Get Task & Purpose in your inbox
Colonel Has Right Not To Recognize His Gay Master Sergeant’s Spouse, Air Force Says
The Air Force has exonerated a colonel who said his religious beliefs prevented him from signing certificate of spouse appreciation for a retiring master sergeant’s same-sex spouse.
Col. Leland Bohannon was suspended after he had a higher-ranking officer sign the certificate in his stead, but he successfully appealed to the Director of the Air Force Review Boards Agency, the Air Force said in a statement.
“The Air Force concluded that Colonel Bohannon had the right to exercise his sincerely held religious beliefs and did not unlawfully discriminate when he declined to sign the certificate of appreciation for the same sex spouse of an airman in his command,” the Air Force statement says.
“The Air Force has a duty to treat people fairly and without discrimination on the basis of race, color, sex, national origin, or sexual orientation and met that duty by having a more senior officer sign the certificate.”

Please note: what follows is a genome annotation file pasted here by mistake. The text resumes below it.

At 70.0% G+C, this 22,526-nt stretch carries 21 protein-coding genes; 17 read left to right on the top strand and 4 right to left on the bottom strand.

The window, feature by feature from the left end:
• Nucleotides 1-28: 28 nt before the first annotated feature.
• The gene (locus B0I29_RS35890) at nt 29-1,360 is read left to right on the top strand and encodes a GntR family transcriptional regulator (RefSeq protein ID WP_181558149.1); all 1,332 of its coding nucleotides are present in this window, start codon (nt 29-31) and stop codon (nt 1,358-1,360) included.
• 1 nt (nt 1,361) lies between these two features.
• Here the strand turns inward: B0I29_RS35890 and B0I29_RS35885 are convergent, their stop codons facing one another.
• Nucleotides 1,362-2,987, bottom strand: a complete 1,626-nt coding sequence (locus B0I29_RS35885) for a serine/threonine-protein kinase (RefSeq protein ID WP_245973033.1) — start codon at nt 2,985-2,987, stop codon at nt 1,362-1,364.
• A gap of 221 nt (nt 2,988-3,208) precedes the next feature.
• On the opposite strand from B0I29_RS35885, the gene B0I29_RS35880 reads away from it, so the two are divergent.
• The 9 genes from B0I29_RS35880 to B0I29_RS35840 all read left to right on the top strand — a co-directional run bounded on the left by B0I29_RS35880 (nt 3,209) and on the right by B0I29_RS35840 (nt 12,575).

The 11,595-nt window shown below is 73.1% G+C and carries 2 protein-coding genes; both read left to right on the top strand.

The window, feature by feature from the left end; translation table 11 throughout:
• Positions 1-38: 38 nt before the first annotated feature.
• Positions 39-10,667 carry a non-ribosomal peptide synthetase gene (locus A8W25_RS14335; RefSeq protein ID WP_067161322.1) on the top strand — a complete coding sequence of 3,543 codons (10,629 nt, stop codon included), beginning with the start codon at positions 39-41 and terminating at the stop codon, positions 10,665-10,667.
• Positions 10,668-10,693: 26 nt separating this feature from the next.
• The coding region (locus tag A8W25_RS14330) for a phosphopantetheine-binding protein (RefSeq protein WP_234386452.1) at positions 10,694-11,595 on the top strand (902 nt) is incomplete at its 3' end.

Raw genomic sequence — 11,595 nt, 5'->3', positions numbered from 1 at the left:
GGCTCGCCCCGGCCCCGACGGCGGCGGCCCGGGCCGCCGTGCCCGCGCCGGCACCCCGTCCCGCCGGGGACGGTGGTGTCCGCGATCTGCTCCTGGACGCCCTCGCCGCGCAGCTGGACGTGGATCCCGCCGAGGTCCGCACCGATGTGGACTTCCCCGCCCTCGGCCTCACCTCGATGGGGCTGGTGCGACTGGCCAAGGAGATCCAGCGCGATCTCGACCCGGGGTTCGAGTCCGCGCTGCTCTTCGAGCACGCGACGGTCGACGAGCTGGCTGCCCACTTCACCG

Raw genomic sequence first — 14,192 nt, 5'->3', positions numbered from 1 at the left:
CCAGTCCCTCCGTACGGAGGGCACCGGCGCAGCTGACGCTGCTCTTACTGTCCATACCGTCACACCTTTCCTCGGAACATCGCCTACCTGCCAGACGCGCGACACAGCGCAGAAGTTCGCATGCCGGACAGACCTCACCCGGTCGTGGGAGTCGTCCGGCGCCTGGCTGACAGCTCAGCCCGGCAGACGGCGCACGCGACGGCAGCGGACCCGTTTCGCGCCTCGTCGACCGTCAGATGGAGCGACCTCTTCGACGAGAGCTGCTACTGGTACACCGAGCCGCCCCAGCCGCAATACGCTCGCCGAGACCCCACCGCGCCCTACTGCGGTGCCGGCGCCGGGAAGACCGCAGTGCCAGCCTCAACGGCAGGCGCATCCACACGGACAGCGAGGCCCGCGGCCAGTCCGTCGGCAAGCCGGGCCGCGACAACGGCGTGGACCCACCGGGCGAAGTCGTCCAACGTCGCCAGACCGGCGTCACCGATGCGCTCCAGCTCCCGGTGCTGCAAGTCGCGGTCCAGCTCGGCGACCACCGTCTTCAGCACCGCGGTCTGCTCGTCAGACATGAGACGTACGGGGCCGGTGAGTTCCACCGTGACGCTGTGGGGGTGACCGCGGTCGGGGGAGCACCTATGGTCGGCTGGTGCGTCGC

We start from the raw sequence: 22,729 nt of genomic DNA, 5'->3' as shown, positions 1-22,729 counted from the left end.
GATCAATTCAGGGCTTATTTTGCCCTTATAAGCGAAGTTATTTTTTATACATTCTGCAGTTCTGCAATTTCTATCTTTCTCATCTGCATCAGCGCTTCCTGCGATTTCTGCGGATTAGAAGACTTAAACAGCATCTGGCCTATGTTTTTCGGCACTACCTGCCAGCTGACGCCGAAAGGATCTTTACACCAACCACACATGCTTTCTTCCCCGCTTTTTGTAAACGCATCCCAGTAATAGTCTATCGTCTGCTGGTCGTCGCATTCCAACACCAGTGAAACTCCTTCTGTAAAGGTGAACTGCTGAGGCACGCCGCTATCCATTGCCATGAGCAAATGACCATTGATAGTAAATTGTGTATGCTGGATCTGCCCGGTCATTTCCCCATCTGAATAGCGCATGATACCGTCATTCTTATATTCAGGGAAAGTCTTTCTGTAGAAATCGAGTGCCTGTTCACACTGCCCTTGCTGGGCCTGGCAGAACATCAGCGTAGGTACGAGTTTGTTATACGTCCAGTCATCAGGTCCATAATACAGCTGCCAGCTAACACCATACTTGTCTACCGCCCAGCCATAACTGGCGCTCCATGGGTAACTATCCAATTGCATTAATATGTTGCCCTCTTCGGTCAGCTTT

Bohannon’s records will now be updated to reflect his successful appeal, the statement says. The Air Force declined to respond when Task & Purpose asked if the service condones Bohannon’s religious beliefs on gays and lesbians.
The colonel had the support of lawmakers such as Rep. Vicky Hartzler, R-Mo., who wrote Air Force Secretary Heather Wilson in November to argue that the service’s protections for airmen based on their sexual orientation are against the law.